The Manchester United takeover saga took two seemingly decisive twists over the weekend, with the next stage of the Glazer family’s tempestous Old Trafford tenure potentially gaining some clarity.
First came multiple reports on Saturday that Sheikh Jassim bin Hamad al-Thani’s Qatar-backed bid was no longer on the table.
Transfer news expert Fabrizio Romano claimed that the final bid had been worth almost double the $3.5 billion market valuation of the club, and said the Sheikh had planned an extra $1.5bn of investment. Sky News was among the outlets to announce that they also understood the offer had been withdrawn.
On Sunday, Mail Online reported that Sir Jim Ratcliffe was close to sealing a $1.57bn deal for a 25% stake in the club that would secure his group control of United’s footballing operation and be viewed as the first phase of a staged buyout.
Sheikh Jassim and Ratcliffe have long been considered the frontrunners in a process that has almost spanned a year. The prospect of a total buyout from Qatar and an end to the Glazer’s presence at United had excited sections of the fan base but it now looks like Ratcliffe is the man they will have to familiarise themselves with and trust to lead the Premier League giants out of a tough period.
Who is Sir Jim Ratcliffe?
Like Jassim, 70-year-old Ratcliffe claims to have been a boyhood Manchester United fan, albeit having grown up in slightly closer proximity to Old Trafford.
He hails from Oldham, Greater Manchester and is a trained chemical engineer — his entry point into the industry where he has made his fortune.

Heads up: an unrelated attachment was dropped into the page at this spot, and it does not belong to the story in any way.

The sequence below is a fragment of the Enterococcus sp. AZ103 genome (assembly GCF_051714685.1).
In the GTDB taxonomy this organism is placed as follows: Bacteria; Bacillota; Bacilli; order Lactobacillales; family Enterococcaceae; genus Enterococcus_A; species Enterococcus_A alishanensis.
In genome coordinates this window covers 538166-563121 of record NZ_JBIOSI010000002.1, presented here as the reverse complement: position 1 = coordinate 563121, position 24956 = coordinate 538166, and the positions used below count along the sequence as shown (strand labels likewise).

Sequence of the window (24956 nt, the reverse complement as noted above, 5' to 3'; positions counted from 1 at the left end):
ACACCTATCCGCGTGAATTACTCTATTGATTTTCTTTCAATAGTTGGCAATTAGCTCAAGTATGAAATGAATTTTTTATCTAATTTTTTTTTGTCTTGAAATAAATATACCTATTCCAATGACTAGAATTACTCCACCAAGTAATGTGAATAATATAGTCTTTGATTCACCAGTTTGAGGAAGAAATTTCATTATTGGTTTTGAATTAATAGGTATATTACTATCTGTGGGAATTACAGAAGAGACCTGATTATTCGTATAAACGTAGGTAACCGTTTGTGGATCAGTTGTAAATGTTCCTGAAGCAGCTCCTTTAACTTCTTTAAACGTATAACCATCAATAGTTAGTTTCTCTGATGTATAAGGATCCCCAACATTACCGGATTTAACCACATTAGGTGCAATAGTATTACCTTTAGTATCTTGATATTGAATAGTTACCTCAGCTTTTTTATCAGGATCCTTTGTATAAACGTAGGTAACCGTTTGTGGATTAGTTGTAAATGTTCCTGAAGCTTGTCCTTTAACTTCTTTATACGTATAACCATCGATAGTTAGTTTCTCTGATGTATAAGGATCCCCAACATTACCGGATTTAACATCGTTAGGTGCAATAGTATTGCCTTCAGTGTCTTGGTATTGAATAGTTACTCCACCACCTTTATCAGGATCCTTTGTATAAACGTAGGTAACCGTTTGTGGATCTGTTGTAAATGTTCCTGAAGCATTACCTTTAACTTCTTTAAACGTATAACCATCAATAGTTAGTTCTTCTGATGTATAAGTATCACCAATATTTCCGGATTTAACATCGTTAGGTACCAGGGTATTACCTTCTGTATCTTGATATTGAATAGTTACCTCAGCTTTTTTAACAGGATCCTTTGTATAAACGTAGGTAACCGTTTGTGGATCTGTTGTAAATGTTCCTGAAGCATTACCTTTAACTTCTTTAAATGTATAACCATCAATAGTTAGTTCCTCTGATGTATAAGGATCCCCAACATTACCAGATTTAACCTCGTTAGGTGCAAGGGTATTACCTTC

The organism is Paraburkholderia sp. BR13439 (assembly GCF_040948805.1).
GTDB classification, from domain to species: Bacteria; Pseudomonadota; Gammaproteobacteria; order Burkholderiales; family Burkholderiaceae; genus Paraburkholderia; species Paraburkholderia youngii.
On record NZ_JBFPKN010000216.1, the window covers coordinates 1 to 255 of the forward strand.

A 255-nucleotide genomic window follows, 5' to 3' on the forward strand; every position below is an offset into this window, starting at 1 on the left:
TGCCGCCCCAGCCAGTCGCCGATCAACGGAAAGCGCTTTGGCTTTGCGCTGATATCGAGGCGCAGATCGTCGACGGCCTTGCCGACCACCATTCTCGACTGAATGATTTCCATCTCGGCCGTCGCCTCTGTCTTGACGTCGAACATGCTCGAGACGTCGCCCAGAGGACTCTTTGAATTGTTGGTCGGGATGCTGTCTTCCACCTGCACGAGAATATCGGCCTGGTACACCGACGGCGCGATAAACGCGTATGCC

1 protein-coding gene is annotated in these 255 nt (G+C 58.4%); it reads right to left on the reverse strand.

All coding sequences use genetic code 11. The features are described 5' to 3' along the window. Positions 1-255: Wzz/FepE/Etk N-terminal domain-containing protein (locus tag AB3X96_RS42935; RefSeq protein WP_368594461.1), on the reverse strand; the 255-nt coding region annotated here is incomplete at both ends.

In 1992, Ratcliffe mortgaged his house to lead a buyout of a BP chemicals business, laying the foundations for Ineos, the chemicals giant he founded in 1998 when he purchased a BP plant.
Headquartered in London, Ineos manufactures a wide range of products, including synthetic oils and plastics and solvents used to make antibiotics and insulin.
It is also a significant presence in the shale sector in the UK, boasting 600 ft “Dragon Ships” that were the first vessels to transport shale gas from the USA to Europe.
Inoes’ growing scope and Ratcliffe’s burgeoning wealth gave him the opportunity to invest in various sporting passion projects.
What sports teams do Ineos own?
Ineos came into the broader sporting consciousness when it bought the Team Sky cycling squad in 2019, with the UCI outfit rebranded as the Ineos Grenadiers.
Colombian rider Egan Bernal won the Tour de France in the first year of Ineos’ ownership.
Success elsewhere, particularly in France, has been harder to spot. Ineos bought Swiss football club Lausanne-Sport in 2017 and has presided over a pair of relegations from the country’s top flight.
In 2019, it bought French Ligue 1 outfit Nice.
“We made some mistakes at Lausanne, but we are fast learners, these have been rectified and we are already seeing the benefits,” Ratcliffe said after buying Nice.
“Clubs need to be successful off the pitch, as well as on it, and Nice will be no different.
“We have looked at a lot of clubs in the manner we look at businesses in Ineos — for value and potential — and Nice fulfils that criteria.”
Despite having high-profile head coaches Patrick Vieira, Christophe Galtier and Lucien Favre, the club have struggled to break consistently out of mid-table, although they made a strong start to the 2023/24 season under Francesco Farioli.
Ratcliffe made a late entry into the ownership race for Chelsea in 2022 and now appears to have lasted the course to make a decisive step towards taking control of United.
Outside of football and cycling, Ineos has sponsorship deals with Mercedes AMG F1, New Zealand’s national rugby union team the All Blacks and sailing team Ineos Britannia. The Mercedes agreement includes a 33% share of the team.
Sir Jim Ratcliffe net worth
According to Forbes, Ratcliffe has a personal fortune of $18.7 billion.
As of October 16, 2023, this made him the richest person in the United Kingdom and the 86th richest in the world.